If you read my last post, you know that I am on a self-imposed mission to answer 3 questions that my infinitely curious mind dredged up last week.
If you haven’t read it, the questions were:
1. What is it about organized charitable events, activities and the organizations themselves that draws us in and makes us want to give of ourselves?
2. Is it possible to keep up the momentum of giving all year-long and feel good about it?
3. Why do we feel guilty when we don’t give and how can we avoid that?
Let’s not tackle them all in one blog. Three questions; three posts;three days.
I gave you my thoughts on question number two, first. Today, I’d like to get rid of the guilt. Here’s my take on how to be giving but be guilt free when you don’t.
First of all, if you are still reading this I am going to guess you fall in to one of two groups of altruistic people.
Group A are already givers. They do things for others, probably naturally, and like to feel helpful. Doing for and giving to others helps to define the Group A individual’s self-image, self-worth and/or self-esteem in some way.
Group B are not givers, but recognize the value that others do by giving in service or monetary donations. Members of Group B may feel they have a demanding job or home-life or a very tight budget that prevents them from doing or giving.
There is a third group.
Group C more than likely read the title and said “I’ll pass.” Group C members see things in black and white and do not perceive a need to give of themselves. To the person in this group, it is a foreign concept to donate time, money, or talent for the sake of anyone but themselves or their closest contacts. They either do not feel a responsibility toward the well-being of others or do not feel they have anything worthwhile to contribute.
This is the point where I would usually paste information from a good article to back me up on my thoughts. I should list some clinical research that I have done or read to validate my theories. I’m not. I define these groups based on my long-term observation of others. Although there may be people who overlap or do not seem to fit into one category completely, I feel that most people fit these descriptions overall.
Here’s my theory on why Group A and Group B feel guilt.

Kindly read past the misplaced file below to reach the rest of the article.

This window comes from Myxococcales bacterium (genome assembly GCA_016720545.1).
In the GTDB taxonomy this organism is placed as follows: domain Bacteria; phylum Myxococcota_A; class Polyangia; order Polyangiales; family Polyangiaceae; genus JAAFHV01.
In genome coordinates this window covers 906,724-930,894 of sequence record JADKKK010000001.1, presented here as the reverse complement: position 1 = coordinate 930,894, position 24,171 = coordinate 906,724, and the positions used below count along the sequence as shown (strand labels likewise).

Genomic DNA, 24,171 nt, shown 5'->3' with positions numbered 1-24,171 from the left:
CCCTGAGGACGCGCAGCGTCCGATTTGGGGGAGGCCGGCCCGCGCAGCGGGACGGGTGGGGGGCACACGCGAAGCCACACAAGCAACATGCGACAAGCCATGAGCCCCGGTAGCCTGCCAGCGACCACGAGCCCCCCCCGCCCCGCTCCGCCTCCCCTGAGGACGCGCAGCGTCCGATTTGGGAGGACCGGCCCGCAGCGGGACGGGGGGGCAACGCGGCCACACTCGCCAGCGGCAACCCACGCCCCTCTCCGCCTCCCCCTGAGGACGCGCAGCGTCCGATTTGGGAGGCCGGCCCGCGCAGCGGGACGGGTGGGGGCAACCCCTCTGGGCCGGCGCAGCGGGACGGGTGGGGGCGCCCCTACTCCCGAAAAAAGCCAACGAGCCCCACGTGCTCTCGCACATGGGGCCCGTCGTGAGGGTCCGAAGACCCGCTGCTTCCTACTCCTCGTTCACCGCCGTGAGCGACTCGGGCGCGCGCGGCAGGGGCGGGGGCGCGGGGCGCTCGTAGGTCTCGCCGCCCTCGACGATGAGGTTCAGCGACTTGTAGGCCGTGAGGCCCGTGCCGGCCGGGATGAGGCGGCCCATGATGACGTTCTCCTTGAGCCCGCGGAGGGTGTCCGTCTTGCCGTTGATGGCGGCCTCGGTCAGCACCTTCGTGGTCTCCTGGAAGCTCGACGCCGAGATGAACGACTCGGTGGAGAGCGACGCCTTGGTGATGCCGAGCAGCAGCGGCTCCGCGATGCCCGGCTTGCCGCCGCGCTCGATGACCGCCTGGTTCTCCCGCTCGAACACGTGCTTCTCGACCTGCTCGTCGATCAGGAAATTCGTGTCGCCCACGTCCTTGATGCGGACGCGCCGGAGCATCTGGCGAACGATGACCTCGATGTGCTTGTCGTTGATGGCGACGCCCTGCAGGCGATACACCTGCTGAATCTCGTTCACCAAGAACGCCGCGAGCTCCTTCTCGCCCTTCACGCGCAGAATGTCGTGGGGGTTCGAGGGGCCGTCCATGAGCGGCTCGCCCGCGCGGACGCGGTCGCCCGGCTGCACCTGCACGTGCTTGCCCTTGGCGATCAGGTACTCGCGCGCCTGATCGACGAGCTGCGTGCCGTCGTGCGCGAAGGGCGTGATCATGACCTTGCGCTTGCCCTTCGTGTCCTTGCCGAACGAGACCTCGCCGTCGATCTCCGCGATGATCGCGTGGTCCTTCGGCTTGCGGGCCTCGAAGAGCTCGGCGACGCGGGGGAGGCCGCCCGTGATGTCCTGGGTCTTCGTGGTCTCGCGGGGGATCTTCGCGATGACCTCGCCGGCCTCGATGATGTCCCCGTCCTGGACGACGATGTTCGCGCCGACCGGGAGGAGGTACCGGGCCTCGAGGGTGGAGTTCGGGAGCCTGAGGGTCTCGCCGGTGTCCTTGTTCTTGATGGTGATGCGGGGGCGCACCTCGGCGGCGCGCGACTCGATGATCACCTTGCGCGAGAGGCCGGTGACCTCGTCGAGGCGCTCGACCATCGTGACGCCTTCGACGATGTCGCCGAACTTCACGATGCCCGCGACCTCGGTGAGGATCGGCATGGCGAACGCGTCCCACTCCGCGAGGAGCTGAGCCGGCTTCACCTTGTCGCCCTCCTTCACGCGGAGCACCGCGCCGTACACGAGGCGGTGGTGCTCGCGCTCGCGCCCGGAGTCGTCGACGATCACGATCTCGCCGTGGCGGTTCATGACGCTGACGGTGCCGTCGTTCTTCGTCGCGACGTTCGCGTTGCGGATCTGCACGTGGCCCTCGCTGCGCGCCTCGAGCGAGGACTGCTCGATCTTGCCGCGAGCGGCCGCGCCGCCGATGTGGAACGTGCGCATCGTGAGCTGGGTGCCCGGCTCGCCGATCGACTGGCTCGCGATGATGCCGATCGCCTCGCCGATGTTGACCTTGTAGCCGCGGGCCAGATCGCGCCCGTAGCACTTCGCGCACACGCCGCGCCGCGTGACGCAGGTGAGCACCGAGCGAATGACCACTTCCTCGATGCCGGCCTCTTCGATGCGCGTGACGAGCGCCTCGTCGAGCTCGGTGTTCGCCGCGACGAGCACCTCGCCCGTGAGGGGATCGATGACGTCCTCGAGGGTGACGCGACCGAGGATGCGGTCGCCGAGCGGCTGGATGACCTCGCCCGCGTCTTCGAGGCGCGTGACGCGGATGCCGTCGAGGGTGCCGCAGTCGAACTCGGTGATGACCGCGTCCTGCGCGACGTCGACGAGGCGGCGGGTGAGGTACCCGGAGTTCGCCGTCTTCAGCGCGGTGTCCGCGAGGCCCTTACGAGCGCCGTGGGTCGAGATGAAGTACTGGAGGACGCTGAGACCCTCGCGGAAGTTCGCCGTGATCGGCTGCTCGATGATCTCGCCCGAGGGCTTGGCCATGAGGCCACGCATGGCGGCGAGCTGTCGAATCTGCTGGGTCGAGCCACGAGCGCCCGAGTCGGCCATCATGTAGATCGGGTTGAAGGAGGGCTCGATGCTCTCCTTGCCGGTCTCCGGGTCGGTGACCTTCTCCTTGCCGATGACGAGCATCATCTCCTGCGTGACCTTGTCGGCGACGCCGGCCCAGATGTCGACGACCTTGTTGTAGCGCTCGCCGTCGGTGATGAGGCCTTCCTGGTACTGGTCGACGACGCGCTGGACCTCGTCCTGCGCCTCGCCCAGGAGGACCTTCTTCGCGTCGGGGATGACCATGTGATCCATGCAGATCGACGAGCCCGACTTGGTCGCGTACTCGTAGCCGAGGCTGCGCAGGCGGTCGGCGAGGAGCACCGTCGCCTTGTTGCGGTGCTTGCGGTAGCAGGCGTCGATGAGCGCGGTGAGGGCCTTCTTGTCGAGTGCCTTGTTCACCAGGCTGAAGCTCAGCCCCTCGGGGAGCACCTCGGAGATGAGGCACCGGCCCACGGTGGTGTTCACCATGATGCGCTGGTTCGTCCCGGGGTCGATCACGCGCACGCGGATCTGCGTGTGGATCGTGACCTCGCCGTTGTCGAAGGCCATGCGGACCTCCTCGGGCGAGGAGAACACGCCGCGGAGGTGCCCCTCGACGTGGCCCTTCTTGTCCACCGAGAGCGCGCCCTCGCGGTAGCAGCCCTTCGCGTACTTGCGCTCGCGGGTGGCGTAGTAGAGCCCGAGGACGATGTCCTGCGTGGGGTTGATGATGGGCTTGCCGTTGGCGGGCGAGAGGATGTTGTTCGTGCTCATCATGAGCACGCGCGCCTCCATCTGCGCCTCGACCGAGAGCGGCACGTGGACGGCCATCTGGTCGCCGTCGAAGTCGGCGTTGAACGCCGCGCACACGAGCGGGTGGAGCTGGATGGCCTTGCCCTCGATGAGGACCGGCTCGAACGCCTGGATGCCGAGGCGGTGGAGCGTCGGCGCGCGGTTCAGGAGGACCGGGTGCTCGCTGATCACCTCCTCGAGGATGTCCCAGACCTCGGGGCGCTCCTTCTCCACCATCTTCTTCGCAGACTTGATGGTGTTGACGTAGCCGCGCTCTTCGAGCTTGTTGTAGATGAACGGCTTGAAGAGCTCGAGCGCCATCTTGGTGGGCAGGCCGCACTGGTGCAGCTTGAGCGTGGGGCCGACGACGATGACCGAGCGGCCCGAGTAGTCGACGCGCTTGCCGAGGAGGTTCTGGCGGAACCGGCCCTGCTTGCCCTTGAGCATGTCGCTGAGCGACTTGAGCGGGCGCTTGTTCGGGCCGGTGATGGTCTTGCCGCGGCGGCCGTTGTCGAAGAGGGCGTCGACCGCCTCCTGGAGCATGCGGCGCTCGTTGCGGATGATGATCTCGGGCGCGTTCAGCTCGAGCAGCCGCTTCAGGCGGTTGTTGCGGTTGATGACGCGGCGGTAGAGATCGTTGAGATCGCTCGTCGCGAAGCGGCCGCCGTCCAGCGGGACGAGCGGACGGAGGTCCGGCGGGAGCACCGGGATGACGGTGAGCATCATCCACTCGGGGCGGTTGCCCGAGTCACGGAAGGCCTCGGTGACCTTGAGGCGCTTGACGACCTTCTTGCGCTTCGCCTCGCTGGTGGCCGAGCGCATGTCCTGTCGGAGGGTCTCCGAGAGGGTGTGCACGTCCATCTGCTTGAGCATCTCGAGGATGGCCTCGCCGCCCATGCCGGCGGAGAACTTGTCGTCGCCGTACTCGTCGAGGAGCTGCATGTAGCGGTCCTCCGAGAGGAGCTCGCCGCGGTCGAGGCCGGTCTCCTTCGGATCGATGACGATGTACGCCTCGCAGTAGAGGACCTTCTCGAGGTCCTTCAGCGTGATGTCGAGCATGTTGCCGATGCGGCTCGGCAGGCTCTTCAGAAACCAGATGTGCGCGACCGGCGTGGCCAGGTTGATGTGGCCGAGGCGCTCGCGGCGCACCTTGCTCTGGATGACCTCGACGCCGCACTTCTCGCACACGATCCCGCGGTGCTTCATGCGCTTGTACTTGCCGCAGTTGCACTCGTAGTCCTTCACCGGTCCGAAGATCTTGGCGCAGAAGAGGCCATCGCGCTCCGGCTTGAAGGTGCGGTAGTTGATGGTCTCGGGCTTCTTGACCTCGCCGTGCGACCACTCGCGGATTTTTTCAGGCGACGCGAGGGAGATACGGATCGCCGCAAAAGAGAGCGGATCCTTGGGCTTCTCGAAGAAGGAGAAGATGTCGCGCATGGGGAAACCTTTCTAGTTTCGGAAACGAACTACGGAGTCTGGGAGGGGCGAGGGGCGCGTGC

Group A feels guilty because they are never going to feel that they have given enough. Since they are already givers, by nature they want to help as many causes as much as they can. The guilt comes from not having the means(i.e. time or money) to do so when the opportunity presents itself.
Group B feels guilty because they feel they could give and might like to, but have chosen not to do so. There are many reasons for this including a lack of connection to a cause, being stuck in the same routine or any of the little things that often comes up in life and gives us reason to make an excuse.
(Group C- feels no guilt. They only do what they want, when they want as a rule. Not too many people or ideas would cause feelings of guilt for those in this group.)
Do you want to know how I think you can fix the guilt reaction when someone asks you to give your valuable time or hard-earned money or lend your crafted skills and you say no?
Here it is.
Be like Group C.
What? (<—that’s you;I heard it.) Listen now, though. I am not saying to quit giving or to never start. What I am suggesting is that you understand yourself. *Know what you want to give and when you are willing and able to give.*
Look at the first suggestion from the list on my Giving is Good blog:
- Define your intent.
Do you intend to give time, money, or talent? Advocate, donate or volunteer?
If you know what ways of giving interest you, then you won’t feel guilty when you choose to say no. If you are asked to do something you never intended to do anyway, you give yourself a valid ‘out’. This doesn’t mean you can’t choose to say yes if a new option resonates with you.
Now, let’s look at my second suggestion:
- Create your boundary.
We are all busy and on a budget. How much can you consistently give without feeling overwhelmed, but while staying connected?
For example, you have seriously looked at giving up the extra latte’s so you can donate a more/extra money, or decided to give four hours on a Saturday every month as a volunteer. Don’t feel guilty then, when someone asks you to do something that falls outside of your boundary. Again, if you want to say yes to something extra, then I say, “Good going!” But, if you know how much you are able and willing to give, there is no need to feel guilty if or when you say no. Even if there is a line of people watching you say no to buying the paper cutout at the register.
In the end, I think that guilt is the struggle between what we want to/need to do for ourselves and what we perceive others want or need us to do. There will always be those struggles in our life, but defining your own intent and creating your boundaries will help you let go of guilty feelings.
Simply put- Guilt-free giving is when you give with your heart, knowing what you want to give and when you want to give it.